Book Talk: Clockfire
Author: Jonathan Ball
Publisher: Coach House Press
So I thought I would explore the realm of doing stupid and exciting things like seeing if umbrellas could double up as a parachute when jumping out a tree – except with fewer hospital visits – and review not a novel, not an anthology, but poetry.
Cue applause hopefully?
Okay, so maybe it doesn’t sound stupid or exciting, but anyone who thinks that poetry is as easy to review as fiction should check out this review for Jonathan Ball’s sequel. If you managed to read through the whole thing and you were nodding your head in meaningful understanding, then congratulations – you understand poetry. Otherwise it was probably as literary to you as Finnegans Wake.
Or maybe you are still indifferent, and hearing the word “poetry” evoked a mental collage of that cult-classic Hop on Pop, terrible third-grade Valentines or Shel Silverstein. If this is the case, let me enlighten you, using some metaphorical language that poetry would oft indulge in: if fiction is like a tuck of ham and eggs and bacon served by some middle-aged waitress named Sherry, then modern poetry is that meal compressed into a dab of wasabi, a glass of spiced wine and the walls are white.
But I’d like to get things out the way for those who prefer narrative coherence over strings of cleverly placed words. For those people, I’d recommend Clockfire as a toe-dipping way to have a go at poetry. It’s not a typical collection of verse but more a menagerie of play ideas too surreal to perform – unless you can recommend an audience eager to see a bloodied Oedipus walking down the aisle, passing out knives. Said ideas are sewn together with a traditional opening as you – the audience – sit through a series of alluring impossibilities that leave you grasping at the role played by your continued attention. Six intermissions to remember plot, theme, character, language, and spectacle, and finally the denouement of walking out of the theatre with nothing but the filter of performed memories.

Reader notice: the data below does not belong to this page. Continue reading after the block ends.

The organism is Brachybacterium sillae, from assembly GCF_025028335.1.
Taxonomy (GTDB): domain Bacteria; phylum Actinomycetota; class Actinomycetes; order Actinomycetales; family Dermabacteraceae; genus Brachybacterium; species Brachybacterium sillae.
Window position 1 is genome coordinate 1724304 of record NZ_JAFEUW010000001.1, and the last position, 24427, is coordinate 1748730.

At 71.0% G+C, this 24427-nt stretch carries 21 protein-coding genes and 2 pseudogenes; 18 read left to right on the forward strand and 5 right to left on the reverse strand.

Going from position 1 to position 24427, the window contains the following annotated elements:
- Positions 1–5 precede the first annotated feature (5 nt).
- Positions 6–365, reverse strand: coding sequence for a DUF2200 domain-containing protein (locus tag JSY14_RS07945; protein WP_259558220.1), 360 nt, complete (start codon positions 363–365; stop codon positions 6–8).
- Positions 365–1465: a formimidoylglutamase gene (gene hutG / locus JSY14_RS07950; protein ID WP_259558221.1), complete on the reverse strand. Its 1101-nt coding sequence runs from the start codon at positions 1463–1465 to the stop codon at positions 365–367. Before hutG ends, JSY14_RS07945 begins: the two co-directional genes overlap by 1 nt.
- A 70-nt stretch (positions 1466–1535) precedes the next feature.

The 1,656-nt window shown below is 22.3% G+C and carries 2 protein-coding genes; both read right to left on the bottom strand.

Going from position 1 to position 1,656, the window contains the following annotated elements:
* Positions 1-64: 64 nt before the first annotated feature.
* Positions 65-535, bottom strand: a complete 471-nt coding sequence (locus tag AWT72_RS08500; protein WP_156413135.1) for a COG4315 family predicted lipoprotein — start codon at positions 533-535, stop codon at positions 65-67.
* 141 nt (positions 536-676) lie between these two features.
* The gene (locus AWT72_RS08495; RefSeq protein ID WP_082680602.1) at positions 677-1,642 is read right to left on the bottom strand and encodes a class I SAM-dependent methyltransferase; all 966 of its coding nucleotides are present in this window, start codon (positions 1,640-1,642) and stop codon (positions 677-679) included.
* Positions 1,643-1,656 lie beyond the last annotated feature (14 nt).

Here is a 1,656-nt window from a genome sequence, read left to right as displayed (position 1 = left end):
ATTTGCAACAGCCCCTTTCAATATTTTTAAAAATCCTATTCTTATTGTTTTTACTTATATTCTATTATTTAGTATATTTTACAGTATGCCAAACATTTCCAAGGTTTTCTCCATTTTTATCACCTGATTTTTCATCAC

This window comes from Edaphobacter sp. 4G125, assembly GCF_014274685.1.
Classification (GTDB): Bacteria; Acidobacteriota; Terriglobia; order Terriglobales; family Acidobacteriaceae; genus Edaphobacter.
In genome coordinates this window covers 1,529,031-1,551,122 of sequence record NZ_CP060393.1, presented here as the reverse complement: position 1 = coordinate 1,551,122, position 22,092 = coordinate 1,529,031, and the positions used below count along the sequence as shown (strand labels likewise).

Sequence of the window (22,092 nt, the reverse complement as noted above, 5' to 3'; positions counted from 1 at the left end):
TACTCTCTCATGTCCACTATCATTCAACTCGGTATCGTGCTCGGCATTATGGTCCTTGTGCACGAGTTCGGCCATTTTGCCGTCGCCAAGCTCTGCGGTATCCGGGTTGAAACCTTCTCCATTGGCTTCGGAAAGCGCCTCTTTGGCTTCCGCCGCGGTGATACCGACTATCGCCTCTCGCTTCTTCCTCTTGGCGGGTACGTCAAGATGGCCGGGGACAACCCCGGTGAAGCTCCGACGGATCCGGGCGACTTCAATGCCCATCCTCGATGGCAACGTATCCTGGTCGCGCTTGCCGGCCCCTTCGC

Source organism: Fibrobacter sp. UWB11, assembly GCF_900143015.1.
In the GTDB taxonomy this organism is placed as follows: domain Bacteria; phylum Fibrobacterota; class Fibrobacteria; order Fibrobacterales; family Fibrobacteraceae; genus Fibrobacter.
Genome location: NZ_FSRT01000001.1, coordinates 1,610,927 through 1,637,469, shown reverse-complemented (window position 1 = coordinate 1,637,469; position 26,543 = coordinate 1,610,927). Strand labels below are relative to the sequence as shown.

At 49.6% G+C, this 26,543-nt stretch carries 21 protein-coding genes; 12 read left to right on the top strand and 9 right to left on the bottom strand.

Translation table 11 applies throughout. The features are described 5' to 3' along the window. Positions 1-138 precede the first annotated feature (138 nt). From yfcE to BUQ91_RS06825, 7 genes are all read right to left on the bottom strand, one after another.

Now a collection of unachievable plays would be lackluster at best if it was only a collection of quirks ideas of say, the actors were replaced with baby ducks. But Clockfire is that $20 you found on the sidewalk when it pushes deeper into the “impossible” and becoming a successful adaptation of a play to poetry, you as the reader, as the audience.
To pluck one idea for examination, as well to be an example of the brevity of Ball’s poetry is one titled “The Play is Over.”
The Play is Over
The play is over. Applaud or jeer. Step out into the street and pick a path. Meanwhile, the play begins again, in your absence. Without you.
It’s a perfect skew of vision – the play you will see only plays when you are the audience, and when the play is over, that’s not true. It’s over you, as it still has other audience, memories, posters, scripts recycled and recycled, actors and directors, recycled again, but without the facet of your viewing.
Of course there is more to Clockfire than how it understands what a reader is; the way words are used or left unused, why it’s structured the way it is, that is really only for those with fancy bits of paper saying they are poetry nerds to explain properly, not me. What I can say is that Clockfire is one of those pleasant surprises, one that reaches beyond the amusement found in each poem with the understanding that there is more to find if held long enough.
Rating: A piece to read in one of those dead moments in time, like having a car without a destination, waiting for a late friend, a lazy Sunday afternoon that was planned up to catch up on work.
If your pen has run out of ink, get a new one.
By A North York “Joshua P’ng” Writer